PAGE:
Do you sometimes wonder if that small change you dump on your dresser each evening is secretly reproducing while you’re sleeping? All those coins have to come from someplace.
And if you start throwing all your change into a jar, it gets worse. That’s where it starts to breed in earnest.
So now you’ve got a small mountain of pennies, nickels, dimes and quarters and you don’t know what to do with them. Just try filling your SUV and then offering the guy $21.76 in small change. Better have the engine running first.
The fact is that turning that coinage into paper currency can be a hassle if you have to sort, count and roll the coins. And the fees to have it sorted and counted for you can add up to a pretty penny. But keeping the money in a jar isn’t a particularly good option, either.
There aren’t any really good answers, but some are less annoying than others. The best place to start is your bank or credit union. You’re in luck if they have a coin machine so you don’t have to sort and roll; and if the service is free.
We didn’t call every bank in the book, but what a bank asks you to do with your coins often depends on whether they have self-service coin machines that don’t take up a teller’s time.
Some financial institutions that have machines don’t accept rolled coins. It takes time to count the rolls and if a roll were short, the bank would have to eat the mistake or deduct it from the customer’s account. That could look petty and annoy the customer, or the customer might challenge it.
On the other hand, some banks that accept rolls give them to other customers who need coins. If that customer comes back and says the roll was short, many banks will take the customer’s word and make up the difference.
Wells Fargo has coin machines in some branches. Customers can dump their change and get cash; no fee is charged. If the branch doesn’t have a coin machine, you’ll have to sort and roll the dough — but they’ll give you the wrappers for free.
If you’re a Bank of America or Wachovia customer, plan on sorting and rolling your coins.
None of those banks charge for processing, but others do. For instance, Alpine Bank in Colorado charges customers 2 percent, or a $2 minimum for processing loose coins, while noncustomers are charged 5 percent or a $5 minimum.
Generally, banks don’t swap coins for cash for folks who aren’t customers. But there is one exception: kids. It’s a hard-hearted banker, not to mention one short on public relations skills, who will turn down a tyke with a pocket full of pennies.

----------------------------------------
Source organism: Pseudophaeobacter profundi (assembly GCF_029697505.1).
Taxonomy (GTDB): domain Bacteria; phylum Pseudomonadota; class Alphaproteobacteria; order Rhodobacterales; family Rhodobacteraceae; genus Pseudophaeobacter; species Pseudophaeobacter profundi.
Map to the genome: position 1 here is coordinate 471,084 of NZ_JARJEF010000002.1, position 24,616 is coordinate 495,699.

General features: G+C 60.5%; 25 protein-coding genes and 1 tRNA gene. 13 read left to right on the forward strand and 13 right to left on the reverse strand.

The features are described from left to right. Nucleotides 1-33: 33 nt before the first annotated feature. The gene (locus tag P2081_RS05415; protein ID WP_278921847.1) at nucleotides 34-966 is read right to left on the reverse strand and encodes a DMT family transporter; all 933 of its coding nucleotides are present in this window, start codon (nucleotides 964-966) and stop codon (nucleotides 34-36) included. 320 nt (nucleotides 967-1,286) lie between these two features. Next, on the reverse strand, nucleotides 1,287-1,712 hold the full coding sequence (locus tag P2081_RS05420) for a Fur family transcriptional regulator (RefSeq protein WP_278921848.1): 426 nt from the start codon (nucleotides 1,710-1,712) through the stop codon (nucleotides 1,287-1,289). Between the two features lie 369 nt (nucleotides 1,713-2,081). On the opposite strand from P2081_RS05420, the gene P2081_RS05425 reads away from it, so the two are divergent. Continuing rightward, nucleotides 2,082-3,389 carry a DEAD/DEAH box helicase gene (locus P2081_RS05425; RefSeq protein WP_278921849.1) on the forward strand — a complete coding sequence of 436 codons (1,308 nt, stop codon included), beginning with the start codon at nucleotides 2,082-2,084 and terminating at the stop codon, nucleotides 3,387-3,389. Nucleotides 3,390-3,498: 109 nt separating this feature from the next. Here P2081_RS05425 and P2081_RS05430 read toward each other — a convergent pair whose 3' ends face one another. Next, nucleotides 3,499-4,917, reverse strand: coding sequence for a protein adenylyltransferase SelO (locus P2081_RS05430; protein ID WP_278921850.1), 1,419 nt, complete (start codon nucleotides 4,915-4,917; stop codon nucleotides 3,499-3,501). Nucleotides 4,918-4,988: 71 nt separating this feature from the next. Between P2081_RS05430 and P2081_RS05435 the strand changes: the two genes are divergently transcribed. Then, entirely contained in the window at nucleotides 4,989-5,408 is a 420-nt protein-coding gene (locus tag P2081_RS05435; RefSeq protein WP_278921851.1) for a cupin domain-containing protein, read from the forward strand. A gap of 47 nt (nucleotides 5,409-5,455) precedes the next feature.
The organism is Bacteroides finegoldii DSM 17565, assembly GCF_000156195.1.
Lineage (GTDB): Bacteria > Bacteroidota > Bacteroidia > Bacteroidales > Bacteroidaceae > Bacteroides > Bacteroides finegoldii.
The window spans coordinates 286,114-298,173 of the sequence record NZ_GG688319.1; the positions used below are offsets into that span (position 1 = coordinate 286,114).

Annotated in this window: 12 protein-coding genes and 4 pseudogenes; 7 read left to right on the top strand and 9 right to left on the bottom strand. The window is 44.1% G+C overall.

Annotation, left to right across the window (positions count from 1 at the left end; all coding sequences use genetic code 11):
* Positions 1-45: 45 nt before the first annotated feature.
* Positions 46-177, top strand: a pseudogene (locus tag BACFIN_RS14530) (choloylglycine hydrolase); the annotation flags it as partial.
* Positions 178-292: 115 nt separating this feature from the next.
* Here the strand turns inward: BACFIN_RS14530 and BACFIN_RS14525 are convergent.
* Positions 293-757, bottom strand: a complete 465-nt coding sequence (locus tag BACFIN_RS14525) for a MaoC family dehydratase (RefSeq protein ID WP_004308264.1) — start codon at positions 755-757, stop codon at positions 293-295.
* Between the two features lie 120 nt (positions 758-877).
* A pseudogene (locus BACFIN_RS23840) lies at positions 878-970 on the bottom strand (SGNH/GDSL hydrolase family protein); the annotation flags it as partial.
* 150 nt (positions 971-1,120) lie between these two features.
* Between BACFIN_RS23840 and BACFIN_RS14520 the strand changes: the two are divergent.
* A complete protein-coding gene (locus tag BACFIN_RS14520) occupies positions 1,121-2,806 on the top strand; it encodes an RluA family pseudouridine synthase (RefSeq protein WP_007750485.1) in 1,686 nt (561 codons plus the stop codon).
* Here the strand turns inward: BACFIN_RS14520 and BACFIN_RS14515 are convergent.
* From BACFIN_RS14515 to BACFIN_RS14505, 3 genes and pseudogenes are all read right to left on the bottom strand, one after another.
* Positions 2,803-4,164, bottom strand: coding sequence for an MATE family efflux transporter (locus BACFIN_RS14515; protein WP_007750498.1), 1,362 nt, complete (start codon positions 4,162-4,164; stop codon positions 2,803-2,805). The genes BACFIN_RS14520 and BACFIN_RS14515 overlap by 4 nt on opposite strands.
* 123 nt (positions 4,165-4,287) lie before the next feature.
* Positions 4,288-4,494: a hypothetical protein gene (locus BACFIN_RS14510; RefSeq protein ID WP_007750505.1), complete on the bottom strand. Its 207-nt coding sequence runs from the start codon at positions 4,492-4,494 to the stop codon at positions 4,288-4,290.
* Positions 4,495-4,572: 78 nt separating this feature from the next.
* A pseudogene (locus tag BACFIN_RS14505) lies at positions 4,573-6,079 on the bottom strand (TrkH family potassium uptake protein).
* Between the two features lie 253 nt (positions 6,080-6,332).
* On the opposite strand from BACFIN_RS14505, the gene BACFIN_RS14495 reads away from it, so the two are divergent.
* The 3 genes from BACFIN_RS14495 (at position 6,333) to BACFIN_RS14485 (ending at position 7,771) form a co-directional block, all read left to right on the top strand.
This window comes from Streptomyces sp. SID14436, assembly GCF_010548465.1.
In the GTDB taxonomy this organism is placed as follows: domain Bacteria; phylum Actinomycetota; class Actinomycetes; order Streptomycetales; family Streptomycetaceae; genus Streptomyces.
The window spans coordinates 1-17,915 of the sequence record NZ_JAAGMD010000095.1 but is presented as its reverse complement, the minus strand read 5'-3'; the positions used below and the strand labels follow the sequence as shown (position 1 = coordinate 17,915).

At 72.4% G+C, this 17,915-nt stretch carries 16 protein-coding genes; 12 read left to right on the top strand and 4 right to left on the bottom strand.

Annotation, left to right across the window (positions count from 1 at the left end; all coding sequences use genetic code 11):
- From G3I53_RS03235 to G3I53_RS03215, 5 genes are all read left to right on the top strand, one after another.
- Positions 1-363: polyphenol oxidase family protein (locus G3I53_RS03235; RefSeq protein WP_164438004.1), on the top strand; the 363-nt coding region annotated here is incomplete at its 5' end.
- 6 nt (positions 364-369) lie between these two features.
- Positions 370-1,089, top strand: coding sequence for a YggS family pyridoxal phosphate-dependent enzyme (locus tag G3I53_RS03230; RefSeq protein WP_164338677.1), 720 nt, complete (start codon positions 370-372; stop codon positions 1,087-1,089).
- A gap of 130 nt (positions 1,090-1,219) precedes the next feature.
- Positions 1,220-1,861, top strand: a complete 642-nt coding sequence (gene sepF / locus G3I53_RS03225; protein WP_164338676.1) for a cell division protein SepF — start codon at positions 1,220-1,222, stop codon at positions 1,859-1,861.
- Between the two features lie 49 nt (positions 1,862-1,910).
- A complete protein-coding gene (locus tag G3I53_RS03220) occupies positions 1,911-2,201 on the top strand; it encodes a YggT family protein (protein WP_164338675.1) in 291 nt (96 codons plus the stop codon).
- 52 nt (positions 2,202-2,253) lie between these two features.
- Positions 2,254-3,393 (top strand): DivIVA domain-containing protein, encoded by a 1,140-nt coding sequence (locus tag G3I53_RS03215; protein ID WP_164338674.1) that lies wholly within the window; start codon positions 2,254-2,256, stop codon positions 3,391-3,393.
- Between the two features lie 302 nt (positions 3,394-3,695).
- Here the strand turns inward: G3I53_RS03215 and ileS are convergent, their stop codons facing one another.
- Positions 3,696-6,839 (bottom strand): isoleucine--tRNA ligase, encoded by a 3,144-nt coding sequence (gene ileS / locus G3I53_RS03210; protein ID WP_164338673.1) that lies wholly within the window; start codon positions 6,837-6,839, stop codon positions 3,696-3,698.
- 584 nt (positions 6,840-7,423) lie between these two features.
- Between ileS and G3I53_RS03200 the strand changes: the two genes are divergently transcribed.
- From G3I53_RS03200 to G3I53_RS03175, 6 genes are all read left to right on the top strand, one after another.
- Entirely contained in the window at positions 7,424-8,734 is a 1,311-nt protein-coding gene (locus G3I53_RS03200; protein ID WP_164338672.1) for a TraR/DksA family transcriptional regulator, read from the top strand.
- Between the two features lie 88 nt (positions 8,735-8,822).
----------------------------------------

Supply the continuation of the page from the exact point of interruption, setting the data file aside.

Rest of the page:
Credit unions seem more likely to have coin machines, but they usually put a limit on how much you can convert without paying a fee.
Suncoast Schools Federal Credit Union in Tampa, Fla., charges members 5 percent of any amount over $100.
“Our reason for charging a fee is just sheer volume. It’s incredible,” says Cindy Curtis, senior vice president of service operations. “The cost to process the coins and then get them bagged and shipped out to the Fed was out of control.
“So we implemented a coin-processing fee and made it self-service in the lobby. The fee discourages commercial businesses — laundromats, vending machines. Most members don’t have more than $100.”
Arizona Federal Credit Union doesn’t charge a fee until you haul in more than $50 in unrolled coins. The fee is based on the total dollar amount of the coins, but is waived for Prime Investor and Superior Checking members.
An alternative to using a financial institution is to tote your jug-o-coins to a supermarket that has a Coinstar machine. Coinstar charges a hefty 8.9 percent to sort and count all those coins you saved, but apparently a lot of people think it’s worth it.
“If you have $30 worth of coins, 8.9 percent is $2.67. By the time you sort, roll and write your name and account number on the wrappers, it’s worth the $2.67 to most people,” says Coinstar spokeswoman Marci Kenny.
Coinstar started putting machines in supermarkets in 1992. The company says it has machines in more than 10,000 supermarkets, and has turned nearly $7 billion in coins into cash.
Speaking of writing your name and account number on coin wrappers, many financial institutions don’t require that, but some do. Be sure the bank destroys the wrappers afterward and doesn’t distribute them to other customers who need to roll coins. You could be leaving yourself open to fraud by revealing your name and account number.